The very real prospect of the bridge being demolished has been circulating since the great flood of 2010.
“After the bad 2010 floods that we had back then – that affected all of the Middle Tennessee – I mean, they wanted to blame the bridge on it. But I mean good grief, the area received so much rain everywhere. If you’re just in a low lying area, it’s gonna flood,” he said.
The group’s grassroots effort to save the bridge has grown to reach a conservation group out of Nashville called TennGreen Land Conservancy.
“We’re exploring what conservation strategies we can use to aid the effort. If the county is interested in managing a park next to the bridge, we’re happy to discuss acquisition possibilities with them,” said Kim Woodward, communications coordinator for TennGreen.
The idea would be for the bridge to become part of a new greenway and public park that would provide a connection to a nearby waterfall.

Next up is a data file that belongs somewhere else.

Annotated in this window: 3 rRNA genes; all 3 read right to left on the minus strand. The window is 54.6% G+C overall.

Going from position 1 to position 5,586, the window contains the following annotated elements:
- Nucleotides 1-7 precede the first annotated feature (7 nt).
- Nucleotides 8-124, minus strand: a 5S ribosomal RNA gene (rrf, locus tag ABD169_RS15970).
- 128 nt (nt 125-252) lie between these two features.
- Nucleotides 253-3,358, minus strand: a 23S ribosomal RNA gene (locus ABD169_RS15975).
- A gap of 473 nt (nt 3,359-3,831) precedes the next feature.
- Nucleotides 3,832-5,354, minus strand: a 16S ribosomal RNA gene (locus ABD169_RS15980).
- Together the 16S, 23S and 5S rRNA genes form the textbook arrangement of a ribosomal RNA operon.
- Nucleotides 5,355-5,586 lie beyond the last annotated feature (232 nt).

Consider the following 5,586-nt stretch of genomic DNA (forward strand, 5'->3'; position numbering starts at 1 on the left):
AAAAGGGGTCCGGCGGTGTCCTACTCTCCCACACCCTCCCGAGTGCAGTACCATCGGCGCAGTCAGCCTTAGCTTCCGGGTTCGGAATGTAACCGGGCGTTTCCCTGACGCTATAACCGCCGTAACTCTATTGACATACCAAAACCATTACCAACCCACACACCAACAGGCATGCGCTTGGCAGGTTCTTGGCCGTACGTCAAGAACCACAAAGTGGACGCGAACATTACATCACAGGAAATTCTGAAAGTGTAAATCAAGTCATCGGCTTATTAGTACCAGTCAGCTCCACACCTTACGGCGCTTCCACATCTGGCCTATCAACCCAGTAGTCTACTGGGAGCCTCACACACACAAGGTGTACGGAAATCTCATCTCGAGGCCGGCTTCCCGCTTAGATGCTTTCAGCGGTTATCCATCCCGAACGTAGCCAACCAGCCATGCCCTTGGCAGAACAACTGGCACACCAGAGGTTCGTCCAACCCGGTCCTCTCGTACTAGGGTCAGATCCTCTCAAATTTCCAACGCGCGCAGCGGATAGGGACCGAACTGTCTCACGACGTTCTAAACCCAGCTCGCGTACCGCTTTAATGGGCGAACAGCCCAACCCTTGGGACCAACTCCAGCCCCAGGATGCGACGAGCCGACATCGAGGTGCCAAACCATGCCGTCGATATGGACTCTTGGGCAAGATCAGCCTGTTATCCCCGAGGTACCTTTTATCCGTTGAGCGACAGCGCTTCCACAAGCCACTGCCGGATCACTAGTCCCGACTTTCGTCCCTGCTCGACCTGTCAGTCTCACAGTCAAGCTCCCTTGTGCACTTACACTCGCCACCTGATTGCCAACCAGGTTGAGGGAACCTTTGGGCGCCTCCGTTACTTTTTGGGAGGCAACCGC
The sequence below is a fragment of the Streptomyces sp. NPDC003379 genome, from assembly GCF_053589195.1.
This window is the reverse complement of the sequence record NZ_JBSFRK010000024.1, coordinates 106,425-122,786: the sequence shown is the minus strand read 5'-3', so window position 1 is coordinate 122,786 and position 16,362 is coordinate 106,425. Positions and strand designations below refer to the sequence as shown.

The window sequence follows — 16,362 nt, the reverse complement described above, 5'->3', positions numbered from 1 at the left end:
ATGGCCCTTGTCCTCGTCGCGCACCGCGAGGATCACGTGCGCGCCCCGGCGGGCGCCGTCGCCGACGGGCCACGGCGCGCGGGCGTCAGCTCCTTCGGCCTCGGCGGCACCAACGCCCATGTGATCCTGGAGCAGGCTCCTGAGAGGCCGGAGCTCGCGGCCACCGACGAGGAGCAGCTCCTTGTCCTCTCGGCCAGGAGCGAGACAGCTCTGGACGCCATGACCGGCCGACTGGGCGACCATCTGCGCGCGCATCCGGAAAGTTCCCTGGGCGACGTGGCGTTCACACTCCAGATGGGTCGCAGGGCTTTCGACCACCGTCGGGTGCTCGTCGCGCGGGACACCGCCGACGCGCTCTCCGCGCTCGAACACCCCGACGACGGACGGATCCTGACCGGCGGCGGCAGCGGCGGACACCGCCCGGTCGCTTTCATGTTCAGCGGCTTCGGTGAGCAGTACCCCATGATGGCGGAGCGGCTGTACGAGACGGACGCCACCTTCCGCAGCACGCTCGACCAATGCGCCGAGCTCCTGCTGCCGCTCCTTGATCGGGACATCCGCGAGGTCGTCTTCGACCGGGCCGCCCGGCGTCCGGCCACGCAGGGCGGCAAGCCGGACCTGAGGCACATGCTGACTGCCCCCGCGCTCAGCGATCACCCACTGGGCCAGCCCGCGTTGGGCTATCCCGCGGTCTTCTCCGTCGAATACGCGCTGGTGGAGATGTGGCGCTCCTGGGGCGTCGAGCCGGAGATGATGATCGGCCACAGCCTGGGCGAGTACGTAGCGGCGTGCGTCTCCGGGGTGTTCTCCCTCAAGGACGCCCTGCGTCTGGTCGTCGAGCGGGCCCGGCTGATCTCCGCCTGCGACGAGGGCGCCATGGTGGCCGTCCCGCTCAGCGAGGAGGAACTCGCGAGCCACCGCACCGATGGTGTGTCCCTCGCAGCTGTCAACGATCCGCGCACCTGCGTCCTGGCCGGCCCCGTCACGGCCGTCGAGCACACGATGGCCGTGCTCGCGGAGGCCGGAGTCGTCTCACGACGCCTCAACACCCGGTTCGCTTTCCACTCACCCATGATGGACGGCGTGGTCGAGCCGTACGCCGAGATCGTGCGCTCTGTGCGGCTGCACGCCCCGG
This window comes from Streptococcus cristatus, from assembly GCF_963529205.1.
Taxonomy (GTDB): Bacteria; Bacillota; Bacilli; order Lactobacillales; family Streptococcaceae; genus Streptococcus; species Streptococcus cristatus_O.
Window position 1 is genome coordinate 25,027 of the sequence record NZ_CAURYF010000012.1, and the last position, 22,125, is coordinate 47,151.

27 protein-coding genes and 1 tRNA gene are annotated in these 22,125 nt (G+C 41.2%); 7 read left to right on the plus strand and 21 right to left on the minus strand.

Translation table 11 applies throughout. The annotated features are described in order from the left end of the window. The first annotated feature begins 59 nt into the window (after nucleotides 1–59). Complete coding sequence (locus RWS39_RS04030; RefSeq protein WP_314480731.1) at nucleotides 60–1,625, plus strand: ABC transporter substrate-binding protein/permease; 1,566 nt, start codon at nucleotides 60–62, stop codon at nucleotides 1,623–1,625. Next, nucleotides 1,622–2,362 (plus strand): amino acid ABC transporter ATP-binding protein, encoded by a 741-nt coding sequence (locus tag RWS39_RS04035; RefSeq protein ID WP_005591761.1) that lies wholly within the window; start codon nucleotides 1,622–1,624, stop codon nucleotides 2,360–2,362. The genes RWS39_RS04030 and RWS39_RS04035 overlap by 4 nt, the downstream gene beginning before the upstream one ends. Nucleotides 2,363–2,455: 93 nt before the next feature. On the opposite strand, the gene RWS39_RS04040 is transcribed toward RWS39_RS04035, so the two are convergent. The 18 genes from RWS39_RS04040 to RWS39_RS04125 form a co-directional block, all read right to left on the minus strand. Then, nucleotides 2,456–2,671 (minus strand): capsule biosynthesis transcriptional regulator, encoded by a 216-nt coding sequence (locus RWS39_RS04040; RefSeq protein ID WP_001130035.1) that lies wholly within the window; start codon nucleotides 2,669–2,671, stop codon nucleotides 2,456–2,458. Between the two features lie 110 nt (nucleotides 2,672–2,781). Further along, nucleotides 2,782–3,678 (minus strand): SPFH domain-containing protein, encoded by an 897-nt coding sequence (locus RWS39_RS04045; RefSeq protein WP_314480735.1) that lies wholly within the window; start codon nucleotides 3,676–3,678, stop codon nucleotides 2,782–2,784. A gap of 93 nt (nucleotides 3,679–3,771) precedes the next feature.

“Picnic benches, picnic tables, with the bridge as a focal point, you know, in a park kind of area along the greenway would be perfect,” said Sneed, painting a picture of what it could look like.
However, that dream is in the very early stages, emphasized Woodward.
“If we can establish a county park adjacent to the bridge and the Tennessee Department of Environment and Conservation is supportive of a connection to Stillhouse Hollow Falls, we’d love to work with the community and residents to evaluate if that is feasible as well,” Woodward added.
There has been no discussions of public land acquisition with the county, state or landowners yet, said Woodward.
The fruits of the foundation’s labor have also produced worldwide recognition for winning awards from The Bridgehunter’s Chronicles.